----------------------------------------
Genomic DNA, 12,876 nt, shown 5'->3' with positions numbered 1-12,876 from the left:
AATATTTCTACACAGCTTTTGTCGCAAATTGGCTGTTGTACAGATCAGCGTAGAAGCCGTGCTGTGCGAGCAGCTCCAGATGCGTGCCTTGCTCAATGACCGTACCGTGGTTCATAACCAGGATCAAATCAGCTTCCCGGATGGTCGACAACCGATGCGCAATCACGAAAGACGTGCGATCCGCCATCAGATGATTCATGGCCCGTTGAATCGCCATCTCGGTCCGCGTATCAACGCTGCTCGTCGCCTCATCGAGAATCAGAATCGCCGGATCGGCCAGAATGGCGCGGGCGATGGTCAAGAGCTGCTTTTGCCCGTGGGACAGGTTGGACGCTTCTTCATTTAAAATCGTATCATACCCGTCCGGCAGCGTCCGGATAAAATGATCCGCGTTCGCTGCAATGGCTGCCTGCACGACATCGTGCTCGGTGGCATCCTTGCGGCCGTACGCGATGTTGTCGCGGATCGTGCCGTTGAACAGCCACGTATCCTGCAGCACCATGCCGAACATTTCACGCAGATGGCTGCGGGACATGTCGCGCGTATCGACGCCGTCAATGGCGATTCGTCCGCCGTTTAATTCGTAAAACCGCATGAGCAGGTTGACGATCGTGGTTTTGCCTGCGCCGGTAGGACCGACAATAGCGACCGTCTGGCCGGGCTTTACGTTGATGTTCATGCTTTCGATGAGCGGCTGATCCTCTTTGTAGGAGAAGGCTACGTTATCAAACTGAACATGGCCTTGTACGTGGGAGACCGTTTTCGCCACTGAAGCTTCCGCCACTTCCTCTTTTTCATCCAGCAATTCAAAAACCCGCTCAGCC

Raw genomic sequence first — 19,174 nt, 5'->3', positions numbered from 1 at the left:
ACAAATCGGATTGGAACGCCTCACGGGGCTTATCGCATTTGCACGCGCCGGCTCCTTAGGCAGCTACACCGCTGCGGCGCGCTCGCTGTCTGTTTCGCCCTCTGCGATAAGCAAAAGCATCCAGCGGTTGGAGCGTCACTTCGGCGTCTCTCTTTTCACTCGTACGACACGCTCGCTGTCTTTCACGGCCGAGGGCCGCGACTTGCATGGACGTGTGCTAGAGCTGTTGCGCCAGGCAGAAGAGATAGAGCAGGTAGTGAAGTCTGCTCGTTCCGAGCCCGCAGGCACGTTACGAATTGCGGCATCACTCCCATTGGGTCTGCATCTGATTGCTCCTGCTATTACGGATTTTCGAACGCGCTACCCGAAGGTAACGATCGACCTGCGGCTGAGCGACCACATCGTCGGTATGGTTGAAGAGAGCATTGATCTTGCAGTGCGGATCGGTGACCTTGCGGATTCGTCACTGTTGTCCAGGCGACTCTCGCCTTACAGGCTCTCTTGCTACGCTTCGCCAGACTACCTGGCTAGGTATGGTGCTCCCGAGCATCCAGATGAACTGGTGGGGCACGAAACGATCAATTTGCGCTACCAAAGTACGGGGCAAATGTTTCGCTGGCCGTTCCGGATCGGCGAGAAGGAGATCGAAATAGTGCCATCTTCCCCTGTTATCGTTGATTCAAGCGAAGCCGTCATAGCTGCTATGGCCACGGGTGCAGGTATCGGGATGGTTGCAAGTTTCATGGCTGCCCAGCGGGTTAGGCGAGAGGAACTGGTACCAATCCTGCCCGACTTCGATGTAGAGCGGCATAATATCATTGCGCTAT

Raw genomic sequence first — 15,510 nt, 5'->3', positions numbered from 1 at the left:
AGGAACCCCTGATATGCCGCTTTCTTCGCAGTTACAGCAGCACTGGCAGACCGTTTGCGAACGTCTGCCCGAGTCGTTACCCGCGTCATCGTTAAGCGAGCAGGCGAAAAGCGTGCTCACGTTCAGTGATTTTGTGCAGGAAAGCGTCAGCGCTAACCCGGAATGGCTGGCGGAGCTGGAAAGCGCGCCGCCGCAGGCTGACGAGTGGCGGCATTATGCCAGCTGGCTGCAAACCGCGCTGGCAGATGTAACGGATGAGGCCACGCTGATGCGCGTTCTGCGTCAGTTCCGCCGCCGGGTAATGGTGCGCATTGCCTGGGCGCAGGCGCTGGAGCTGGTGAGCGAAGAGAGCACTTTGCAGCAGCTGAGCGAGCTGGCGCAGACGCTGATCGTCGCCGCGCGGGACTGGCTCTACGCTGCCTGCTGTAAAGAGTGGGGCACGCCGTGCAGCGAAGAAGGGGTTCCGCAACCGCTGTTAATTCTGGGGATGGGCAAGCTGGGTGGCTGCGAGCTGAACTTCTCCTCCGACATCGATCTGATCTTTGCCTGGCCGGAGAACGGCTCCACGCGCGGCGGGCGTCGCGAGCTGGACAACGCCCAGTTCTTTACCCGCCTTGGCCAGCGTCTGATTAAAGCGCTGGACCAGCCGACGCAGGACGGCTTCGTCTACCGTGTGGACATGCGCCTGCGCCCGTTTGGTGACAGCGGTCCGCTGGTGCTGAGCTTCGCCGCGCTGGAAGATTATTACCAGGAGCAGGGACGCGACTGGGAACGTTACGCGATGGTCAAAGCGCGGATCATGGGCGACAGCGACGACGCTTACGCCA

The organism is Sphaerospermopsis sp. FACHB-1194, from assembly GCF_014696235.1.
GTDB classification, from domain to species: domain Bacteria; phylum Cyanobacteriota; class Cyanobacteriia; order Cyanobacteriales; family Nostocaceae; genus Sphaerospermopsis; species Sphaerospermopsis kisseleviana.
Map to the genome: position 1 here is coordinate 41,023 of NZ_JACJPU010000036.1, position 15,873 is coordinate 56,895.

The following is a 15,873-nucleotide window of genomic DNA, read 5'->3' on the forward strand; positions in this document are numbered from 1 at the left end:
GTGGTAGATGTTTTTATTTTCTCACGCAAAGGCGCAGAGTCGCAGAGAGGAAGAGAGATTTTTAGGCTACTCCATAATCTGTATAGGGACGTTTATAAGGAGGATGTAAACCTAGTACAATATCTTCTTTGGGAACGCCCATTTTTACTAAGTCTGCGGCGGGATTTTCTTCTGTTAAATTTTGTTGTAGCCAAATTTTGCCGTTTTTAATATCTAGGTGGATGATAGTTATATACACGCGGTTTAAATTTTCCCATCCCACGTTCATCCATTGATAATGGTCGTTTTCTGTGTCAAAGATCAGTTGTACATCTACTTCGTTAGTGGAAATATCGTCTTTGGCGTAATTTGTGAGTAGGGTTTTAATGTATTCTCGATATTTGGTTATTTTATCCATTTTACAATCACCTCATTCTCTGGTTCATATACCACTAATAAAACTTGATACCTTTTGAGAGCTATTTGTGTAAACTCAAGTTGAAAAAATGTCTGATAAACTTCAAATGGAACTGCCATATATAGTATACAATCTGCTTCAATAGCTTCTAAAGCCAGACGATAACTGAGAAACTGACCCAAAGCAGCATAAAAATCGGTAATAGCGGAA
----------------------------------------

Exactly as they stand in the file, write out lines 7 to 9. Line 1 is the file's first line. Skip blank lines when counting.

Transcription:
The organism is Sphaerospermopsis sp. FACHB-1194, from assembly GCF_014696235.1.
GTDB classification, from domain to species: domain Bacteria; phylum Cyanobacteriota; class Cyanobacteriia; order Cyanobacteriales; family Nostocaceae; genus Sphaerospermopsis; species Sphaerospermopsis kisseleviana.
Map to the genome: position 1 here is coordinate 41,023 of NZ_JACJPU010000036.1, position 15,873 is coordinate 56,895.